Matt Remle is a Hunkpapa Lakota human rights activist, writer, community organizer, educator, father. His Lakota name is Wakíƞyaƞ Waánataƞ (Charging Thunder), who was his many times Great Grandfather from the late 1700s. Wakíƞyaƞ Waánataƞ (Charging Thunder) was a Winter Count keeper for the Hunkpapa Lakota and was the Grandfather of Rain-in- the-Face, Red Thunder and other grandsons’ who battled the U.S. military in Red Cloud’s War 1866-1868 leading the Lakota and allied tribes to victory. They also fought at the Battle of the Little Big Horn.

Matt Remle has been involved with community organizing around social and environmental justice issues since the 1990s, including organizing around Washington State’s raising the minimum wage initiative, against the WTO when it met in Seattle, opposing the Iraq War, supporting efforts to free Leonard Peltier, against the Patriot Act, and more.

From 2000-2004, he was the lead organizer for the Seattle based Community Coalition for Environmental Justice (CCEJ), which addressed the adverse impacts of the siting of toxic and hazardous waste facilities in Seattle’s low-income and communities of color.

CCEJ led successful campaigns at shutting down a medical waste incinerator located in Seattle’s Beacon Hill neighborhood and the closing of Long Painting’s paint and sandblasting facility located several feet from residential homes in Seattle’s South Park neighborhood.

In 2012, Matt Remle drafted a resolution and lobbied the Washington State Board of Education to end the use of Indigenous race-based mascots in the state’s k-12 public schools. The WSBE passed the resolution in 2012.

In 2014, he wrote a resolutions for both the city of Seattle and Seattle School Board to rename Columbus Day to Indigenous Peoples’ Day. Since then, he has worked with several communities around the country in drafting and supporting efforts to abolish Columbus Day in their jurisdictions.

The same year, Matt Remle worked with others in getting the Marysville School District to adopt and mandate the teaching of the Since Time Immemorial Tribal Sovereignty Curriculum, an Indigenous focused curriculum developed the State’s tribes to bring the correct history of the region’s tribes into the public schools, as well as, teach about current tribal issues, tribal governance, and tribal sovereignty. The curriculum is now mandated for all Washington State public schools. Read more here.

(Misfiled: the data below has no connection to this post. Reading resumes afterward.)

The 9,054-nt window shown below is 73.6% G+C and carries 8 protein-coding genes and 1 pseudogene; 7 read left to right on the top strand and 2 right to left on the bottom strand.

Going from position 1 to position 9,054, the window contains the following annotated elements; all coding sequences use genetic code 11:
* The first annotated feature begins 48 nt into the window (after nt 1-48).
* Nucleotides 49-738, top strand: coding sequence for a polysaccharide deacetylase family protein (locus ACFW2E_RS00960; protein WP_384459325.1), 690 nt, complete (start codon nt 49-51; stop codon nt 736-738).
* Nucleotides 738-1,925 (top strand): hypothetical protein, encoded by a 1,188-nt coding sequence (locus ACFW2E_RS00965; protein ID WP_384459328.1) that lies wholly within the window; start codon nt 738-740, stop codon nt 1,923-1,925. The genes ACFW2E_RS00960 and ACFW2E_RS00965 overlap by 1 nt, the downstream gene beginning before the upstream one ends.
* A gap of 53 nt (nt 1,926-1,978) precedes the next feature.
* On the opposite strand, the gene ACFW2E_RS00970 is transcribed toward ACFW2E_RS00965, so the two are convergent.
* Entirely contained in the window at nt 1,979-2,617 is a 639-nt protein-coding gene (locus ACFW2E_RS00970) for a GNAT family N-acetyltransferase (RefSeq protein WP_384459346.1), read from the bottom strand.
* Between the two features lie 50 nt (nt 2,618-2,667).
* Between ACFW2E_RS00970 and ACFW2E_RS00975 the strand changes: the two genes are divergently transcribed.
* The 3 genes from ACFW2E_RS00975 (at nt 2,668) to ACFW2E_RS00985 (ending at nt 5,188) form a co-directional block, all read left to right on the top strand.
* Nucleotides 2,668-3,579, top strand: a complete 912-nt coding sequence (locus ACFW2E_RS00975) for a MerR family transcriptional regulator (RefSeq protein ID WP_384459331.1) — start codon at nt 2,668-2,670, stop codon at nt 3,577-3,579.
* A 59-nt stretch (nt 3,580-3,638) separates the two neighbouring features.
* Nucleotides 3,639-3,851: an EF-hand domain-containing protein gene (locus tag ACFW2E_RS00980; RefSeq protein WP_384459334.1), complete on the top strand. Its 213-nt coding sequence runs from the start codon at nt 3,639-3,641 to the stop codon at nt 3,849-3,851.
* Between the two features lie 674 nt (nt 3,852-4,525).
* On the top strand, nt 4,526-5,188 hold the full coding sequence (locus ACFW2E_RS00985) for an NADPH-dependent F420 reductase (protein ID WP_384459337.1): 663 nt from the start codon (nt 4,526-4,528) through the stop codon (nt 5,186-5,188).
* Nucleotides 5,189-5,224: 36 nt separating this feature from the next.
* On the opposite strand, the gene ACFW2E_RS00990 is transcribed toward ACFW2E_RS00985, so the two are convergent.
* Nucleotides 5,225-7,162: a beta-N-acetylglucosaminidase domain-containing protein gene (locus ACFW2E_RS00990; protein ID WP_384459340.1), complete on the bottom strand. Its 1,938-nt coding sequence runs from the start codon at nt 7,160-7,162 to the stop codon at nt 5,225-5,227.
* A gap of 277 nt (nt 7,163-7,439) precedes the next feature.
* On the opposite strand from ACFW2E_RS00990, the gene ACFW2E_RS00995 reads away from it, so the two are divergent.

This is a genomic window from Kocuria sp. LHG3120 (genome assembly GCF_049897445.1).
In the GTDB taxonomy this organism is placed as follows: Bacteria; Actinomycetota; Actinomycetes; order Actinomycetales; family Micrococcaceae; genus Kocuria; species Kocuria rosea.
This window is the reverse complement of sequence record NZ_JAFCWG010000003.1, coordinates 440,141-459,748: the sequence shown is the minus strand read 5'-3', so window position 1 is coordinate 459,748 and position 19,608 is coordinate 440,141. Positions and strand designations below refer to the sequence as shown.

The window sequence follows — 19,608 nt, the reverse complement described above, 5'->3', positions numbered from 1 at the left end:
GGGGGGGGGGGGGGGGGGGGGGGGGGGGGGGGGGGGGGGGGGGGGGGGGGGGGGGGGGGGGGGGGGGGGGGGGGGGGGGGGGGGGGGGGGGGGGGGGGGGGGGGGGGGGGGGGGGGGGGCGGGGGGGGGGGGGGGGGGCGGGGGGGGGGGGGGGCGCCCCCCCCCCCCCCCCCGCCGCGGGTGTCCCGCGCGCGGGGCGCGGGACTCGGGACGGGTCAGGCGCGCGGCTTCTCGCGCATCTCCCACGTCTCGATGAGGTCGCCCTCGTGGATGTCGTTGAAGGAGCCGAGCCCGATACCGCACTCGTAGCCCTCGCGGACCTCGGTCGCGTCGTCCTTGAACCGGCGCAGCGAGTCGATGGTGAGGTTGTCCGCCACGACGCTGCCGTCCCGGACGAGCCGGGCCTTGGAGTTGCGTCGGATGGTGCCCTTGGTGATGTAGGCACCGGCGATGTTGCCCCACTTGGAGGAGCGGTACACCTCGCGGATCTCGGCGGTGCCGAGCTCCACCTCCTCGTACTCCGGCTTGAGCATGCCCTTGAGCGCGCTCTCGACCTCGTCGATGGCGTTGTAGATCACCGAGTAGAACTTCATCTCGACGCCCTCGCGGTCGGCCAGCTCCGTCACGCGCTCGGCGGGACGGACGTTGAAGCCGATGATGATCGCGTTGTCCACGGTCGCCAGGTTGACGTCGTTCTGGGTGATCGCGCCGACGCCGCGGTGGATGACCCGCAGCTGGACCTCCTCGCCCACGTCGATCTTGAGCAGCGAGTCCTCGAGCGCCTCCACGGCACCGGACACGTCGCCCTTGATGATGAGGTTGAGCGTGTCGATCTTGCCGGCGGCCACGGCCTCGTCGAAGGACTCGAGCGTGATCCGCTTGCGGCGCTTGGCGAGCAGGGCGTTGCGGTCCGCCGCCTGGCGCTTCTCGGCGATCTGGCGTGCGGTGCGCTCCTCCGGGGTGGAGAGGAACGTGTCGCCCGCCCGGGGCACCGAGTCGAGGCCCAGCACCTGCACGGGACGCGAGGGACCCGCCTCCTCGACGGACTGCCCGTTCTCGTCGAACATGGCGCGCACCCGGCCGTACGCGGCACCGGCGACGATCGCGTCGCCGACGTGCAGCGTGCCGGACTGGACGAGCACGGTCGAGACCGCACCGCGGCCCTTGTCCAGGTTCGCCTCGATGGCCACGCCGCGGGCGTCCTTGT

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Delegation Visits Cabo Verde To #FreeAlexSaab As US Flaunts International Laws

By Margaret Flowers, Clearing The FOG. -

Venezuelan diplomat, Alex Saab, who is a businessman born in Colombia, has been held for over a year now in the small African island nation of Cabo Verde at the request of the United States, which is seeking his extradition. Saab has not committed any crimes other than trying to thwart the United States’ illegal economic blockade of Venezuela by buying food and medicines for the people. Clearing the FOG speaks with Roger Harris, one of the members of a recent delegation that traveled to Cabo Verde to free Alex Saab. Harris speaks about the brutal conditions in which Saab is being held, the results of the delegation and what Saab will face if extradited to the US as well as how this case fits into the bigger picture of US defiance of international law and what people can do about it.

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Guest:

Roger Harris from Corte Madera, California, has a special interest in Venezuela and Cuba. He is on the central committee of the Peace and Freedom Party and is involved with the Niebyl-Proctor Marxist Library. He is also a Certified Wildlife Biologist and conservationist, leading whale watching trips for the Oceanic Society and birding for the Marin Audubon Society. He is on the Marin County Parks and Open Space Commission. He is retired from an employee-owned environmental consulting firm, where he specialized in endangered species, wetlands, and native habitat restoration.

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Home Run For Julian Tour Grows US Demand To Free Assange

By Margaret Flowers, Clearing the FOG. -

Julian Assange’s father and brother, John and Gabriel Shipton, are currently on tour in the United States to help organize a unified US movement in support of freeing Julian Assange and protecting press freedom. Clearing the FOG speaks with Gabriel Shipton about the tour, about Julian and about the reasons why it is critical that the Biden administration reverse the Trump era position of prosecuting Assange. It would be very simple for the Biden Department of Justice to cancel the appeal of the United Kingdom judge’s decision not to extradite Assange and he would be free.

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Guest:

Gabriel Shipton is a filmmaker and the brother of Julian Assange. Find information about the tour at AssangeDefense.org/tour/.

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A New Vision That Puts Health Over Profit And Drives Innovation

By Margaret Flowers, Clearing the FOG. -